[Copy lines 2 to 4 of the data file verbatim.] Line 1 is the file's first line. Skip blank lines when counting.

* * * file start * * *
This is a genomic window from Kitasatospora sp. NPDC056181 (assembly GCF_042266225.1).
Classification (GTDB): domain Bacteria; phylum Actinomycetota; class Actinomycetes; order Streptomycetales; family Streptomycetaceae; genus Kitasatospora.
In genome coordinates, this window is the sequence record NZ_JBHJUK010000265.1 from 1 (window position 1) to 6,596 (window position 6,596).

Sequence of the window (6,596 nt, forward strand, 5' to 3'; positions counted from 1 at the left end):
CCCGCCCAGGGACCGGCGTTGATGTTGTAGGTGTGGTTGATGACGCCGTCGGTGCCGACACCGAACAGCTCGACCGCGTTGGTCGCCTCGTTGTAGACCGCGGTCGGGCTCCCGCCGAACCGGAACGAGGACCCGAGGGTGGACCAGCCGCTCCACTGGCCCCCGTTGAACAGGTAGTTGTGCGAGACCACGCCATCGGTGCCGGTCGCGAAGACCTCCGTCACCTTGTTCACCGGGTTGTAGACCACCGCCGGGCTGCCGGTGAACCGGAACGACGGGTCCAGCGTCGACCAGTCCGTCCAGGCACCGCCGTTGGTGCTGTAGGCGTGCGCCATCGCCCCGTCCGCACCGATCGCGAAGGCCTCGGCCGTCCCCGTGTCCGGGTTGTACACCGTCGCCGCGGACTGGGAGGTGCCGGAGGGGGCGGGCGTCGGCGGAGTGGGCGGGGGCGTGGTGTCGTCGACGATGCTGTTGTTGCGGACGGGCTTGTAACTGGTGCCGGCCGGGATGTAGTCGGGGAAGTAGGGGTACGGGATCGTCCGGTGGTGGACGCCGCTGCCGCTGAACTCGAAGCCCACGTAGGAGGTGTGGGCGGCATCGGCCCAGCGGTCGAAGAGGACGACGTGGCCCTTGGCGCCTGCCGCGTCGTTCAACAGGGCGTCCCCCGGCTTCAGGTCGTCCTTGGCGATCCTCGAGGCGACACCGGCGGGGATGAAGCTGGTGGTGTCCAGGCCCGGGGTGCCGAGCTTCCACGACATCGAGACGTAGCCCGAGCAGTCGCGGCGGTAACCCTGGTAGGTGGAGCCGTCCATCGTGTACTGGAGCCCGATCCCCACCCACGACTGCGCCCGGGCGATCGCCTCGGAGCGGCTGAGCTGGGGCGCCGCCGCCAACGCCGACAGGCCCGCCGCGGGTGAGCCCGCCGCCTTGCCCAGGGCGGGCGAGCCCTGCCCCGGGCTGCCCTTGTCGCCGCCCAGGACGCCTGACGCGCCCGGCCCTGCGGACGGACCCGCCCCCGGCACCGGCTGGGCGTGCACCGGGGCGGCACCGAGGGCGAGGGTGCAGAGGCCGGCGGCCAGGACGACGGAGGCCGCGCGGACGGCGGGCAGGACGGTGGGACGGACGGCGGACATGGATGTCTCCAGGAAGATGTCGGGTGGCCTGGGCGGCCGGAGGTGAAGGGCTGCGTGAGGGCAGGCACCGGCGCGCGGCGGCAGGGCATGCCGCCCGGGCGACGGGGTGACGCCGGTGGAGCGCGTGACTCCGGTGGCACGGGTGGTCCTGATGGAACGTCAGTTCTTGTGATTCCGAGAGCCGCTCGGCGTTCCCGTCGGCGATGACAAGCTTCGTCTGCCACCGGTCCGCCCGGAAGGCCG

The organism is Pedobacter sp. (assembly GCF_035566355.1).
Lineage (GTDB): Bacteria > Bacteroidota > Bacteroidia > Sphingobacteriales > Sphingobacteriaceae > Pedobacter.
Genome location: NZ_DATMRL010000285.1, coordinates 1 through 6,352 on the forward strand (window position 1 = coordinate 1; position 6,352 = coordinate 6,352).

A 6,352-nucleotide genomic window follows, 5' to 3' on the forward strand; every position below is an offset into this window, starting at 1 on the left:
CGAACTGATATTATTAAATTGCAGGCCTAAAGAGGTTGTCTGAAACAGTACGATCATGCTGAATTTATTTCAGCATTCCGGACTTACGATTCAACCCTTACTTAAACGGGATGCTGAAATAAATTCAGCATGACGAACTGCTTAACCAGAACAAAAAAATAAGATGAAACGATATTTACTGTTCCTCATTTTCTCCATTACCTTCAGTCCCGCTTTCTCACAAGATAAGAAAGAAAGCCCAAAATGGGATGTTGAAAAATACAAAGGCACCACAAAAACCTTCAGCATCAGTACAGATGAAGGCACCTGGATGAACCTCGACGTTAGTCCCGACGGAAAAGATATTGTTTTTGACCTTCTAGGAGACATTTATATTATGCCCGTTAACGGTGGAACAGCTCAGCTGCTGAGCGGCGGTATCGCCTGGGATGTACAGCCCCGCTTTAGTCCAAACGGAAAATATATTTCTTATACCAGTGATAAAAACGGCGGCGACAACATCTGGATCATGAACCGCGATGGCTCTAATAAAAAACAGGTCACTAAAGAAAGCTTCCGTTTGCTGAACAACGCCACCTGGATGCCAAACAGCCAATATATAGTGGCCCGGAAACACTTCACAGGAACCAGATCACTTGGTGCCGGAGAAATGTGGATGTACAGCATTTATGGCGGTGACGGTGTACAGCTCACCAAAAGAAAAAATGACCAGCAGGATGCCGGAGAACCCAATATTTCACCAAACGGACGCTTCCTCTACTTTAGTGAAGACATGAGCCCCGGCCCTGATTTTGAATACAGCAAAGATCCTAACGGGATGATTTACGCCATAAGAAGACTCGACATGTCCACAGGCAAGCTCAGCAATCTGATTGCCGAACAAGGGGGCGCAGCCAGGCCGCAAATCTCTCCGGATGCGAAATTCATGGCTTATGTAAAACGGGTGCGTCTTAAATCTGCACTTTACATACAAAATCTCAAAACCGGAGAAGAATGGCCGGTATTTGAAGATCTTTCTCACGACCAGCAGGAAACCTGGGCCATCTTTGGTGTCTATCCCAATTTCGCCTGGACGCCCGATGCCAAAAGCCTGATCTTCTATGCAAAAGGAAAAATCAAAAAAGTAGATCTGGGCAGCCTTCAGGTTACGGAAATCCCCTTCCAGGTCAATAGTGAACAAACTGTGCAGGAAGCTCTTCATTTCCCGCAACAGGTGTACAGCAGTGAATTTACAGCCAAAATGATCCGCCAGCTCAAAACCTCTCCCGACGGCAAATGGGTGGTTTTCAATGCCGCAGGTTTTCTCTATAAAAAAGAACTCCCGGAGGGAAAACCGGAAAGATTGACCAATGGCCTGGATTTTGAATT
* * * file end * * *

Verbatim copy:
Classification (GTDB): domain Bacteria; phylum Actinomycetota; class Actinomycetes; order Streptomycetales; family Streptomycetaceae; genus Kitasatospora.
In genome coordinates, this window is the sequence record NZ_JBHJUK010000265.1 from 1 (window position 1) to 6,596 (window position 6,596).

Sequence of the window (6,596 nt, forward strand, 5' to 3'; positions counted from 1 at the left end):